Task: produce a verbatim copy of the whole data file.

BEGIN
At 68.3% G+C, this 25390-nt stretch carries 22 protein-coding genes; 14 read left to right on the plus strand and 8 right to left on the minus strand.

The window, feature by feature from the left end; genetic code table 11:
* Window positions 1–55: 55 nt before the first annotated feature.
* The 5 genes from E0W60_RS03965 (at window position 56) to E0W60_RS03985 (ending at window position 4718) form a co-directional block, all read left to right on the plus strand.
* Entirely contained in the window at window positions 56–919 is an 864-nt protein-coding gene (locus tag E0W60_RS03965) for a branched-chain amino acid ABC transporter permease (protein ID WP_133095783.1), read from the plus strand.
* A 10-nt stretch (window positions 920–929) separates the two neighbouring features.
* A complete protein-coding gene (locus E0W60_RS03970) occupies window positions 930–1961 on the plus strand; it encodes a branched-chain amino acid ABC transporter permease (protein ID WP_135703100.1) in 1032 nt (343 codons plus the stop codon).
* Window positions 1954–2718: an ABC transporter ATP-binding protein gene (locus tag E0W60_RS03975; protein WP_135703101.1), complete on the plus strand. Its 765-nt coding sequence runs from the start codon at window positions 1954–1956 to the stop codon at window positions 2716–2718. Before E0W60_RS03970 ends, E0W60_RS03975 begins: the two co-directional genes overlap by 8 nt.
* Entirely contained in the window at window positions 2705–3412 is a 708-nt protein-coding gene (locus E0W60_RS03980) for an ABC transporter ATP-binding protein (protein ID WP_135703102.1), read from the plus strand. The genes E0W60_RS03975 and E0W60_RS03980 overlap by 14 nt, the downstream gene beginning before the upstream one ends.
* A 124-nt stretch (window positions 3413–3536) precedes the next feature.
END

At 68.3% G+C, this 25390-nt stretch carries 22 protein-coding genes; 14 read left to right on the plus strand and 8 right to left on the minus strand.

The window, feature by feature from the left end; genetic code table 11:
* Window positions 1–55: 55 nt before the first annotated feature.
* The 5 genes from E0W60_RS03965 (at window position 56) to E0W60_RS03985 (ending at window position 4718) form a co-directional block, all read left to right on the plus strand.
* Entirely contained in the window at window positions 56–919 is an 864-nt protein-coding gene (locus tag E0W60_RS03965) for a branched-chain amino acid ABC transporter permease (protein ID WP_133095783.1), read from the plus strand.
* A 10-nt stretch (window positions 920–929) separates the two neighbouring features.
* A complete protein-coding gene (locus E0W60_RS03970) occupies window positions 930–1961 on the plus strand; it encodes a branched-chain amino acid ABC transporter permease (protein ID WP_135703100.1) in 1032 nt (343 codons plus the stop codon).
* Window positions 1954–2718: an ABC transporter ATP-binding protein gene (locus tag E0W60_RS03975; protein WP_135703101.1), complete on the plus strand. Its 765-nt coding sequence runs from the start codon at window positions 1954–1956 to the stop codon at window positions 2716–2718. Before E0W60_RS03970 ends, E0W60_RS03975 begins: the two co-directional genes overlap by 8 nt.
* Entirely contained in the window at window positions 2705–3412 is a 708-nt protein-coding gene (locus E0W60_RS03980) for an ABC transporter ATP-binding protein (protein ID WP_135703102.1), read from the plus strand. The genes E0W60_RS03975 and E0W60_RS03980 overlap by 14 nt, the downstream gene beginning before the upstream one ends.
* A 124-nt stretch (window positions 3413–3536) precedes the next feature.